Zowie.
    lisa´s last post…Tony Award!

    • ‘Bob’ is actually a very common sight here…much to the chagrin of our chickens! Although, as he seems so expert at catching gophers…I’m more than happy to have him around.

  8. Deer, oh dear! But I can totally relate because that’s precisely why we moved out to the boonies from suburban LA so that we could be one with the bunnies, coyotes, mule deer, bobcats, gray foxes, raccoons, mountain lions, and other countless critters. You should see the garrison of chicken wire around all my vulnerable plantings that I’ve erected to keep the local nibblers at bay. Chicken wire: an unfortunate necessity. But wildlife viewing: priceless.

    The Santa Rosa Plateau happens to be a Mountain Lion corridor and the semi-annual native plant sales here help to support a collaring program via UC Davis to track and research the habits and wanderings of our native feline. It’s all good.
    Camissonia´s last post…My Dog is bonkers and other astute observations

    • UCSC Santa Cruz has a similar tracking program up here. The Bay Area Puma Project is affiliated with a UCSC researcher I believe. I hope that these studies will enable people not to just better understand these cats, but also to have more tolerance for them. Sure, I don’t want to stand inches from one in the wild, but I’m more than happy to give them their space. If they take occasional livestock, it’s part and parcel of the risks of choosing to live here. As farmers, it’s our responsibility to expect it can happen, and protect our animals accordingly. Not unlike protecting our lettuce from the deer and rabbits!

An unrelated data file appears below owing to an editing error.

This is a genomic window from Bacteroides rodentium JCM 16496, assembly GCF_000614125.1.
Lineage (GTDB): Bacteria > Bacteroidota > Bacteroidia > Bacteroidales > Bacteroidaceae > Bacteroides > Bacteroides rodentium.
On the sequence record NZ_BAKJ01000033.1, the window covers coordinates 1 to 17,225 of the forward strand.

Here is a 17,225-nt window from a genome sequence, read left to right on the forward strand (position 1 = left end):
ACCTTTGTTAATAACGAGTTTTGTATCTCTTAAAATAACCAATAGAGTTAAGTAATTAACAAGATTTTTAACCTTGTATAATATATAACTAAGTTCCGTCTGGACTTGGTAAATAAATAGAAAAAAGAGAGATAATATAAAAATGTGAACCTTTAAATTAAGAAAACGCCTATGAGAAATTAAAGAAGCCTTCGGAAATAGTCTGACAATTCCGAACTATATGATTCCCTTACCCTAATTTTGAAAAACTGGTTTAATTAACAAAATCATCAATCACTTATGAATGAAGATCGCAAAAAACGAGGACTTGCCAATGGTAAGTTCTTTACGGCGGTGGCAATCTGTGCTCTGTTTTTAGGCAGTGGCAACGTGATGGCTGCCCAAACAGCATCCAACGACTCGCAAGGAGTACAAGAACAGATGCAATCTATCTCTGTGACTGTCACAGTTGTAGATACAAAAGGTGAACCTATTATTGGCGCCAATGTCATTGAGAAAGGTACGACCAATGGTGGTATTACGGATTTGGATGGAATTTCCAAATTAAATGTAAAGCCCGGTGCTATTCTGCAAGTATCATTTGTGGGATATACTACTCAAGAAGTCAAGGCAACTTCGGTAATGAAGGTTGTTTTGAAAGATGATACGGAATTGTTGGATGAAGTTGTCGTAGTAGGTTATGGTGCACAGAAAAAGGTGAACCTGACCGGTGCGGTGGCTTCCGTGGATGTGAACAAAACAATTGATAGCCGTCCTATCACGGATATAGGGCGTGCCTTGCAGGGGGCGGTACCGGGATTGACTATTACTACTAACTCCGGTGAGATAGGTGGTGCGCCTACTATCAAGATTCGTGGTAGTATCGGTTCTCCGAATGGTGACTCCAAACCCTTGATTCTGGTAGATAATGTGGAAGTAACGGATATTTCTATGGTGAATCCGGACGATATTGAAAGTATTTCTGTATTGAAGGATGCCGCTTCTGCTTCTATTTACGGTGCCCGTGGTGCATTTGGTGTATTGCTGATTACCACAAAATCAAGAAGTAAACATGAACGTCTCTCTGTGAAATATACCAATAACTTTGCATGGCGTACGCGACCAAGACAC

9. ‘hear the doe calling’ I remember, just once, we were at Gordon’s Bay, traffic stopped all over the coast road. There were whales in the bay, and we, standing by the car, could hear them calling.
    Elephant’s Eye´s last post…Cabin Fever to Moutonshoek

    • That sounds like a wonderful experience Diana. I’m always fascinated with how animals communicate to each other, and especially to their young. The amazing thing was these fawns actually seemed to listen to their mother 😛

  10. I know the dear can be quite a problem for you, but as I don’t see them very often anymore, I relish your photos! The fawns are adorable!
    kimberly´s last post…Bloom Day and Summer

  11. Oops…I mispelled deer! 🙁
    kimberly´s last post…Bloom Day and Summer

  12. Can I borrow your bobcat? Our feral cats seem useless when I comes to the gophers. They would apparently rather chase lizards.

    Lovely photos of the fawns! Thanks for sharing them.
    A Deacon’s Wife´s last post…Sanctuary

    • I think I squealed when I saw this Bobcat come up with a gopher, it’s the first time I’ve seen a Bobcat actually catch one! The gophers are rather out of control here. There seems to be a waiting list for ‘Bob’ though…there are a lot of us that could put him to good use! 😛

  13. Wow, what a great post. I love your little neighbors.
    Liza´s last post…[Tuesday] Going To Seed, the Grass and I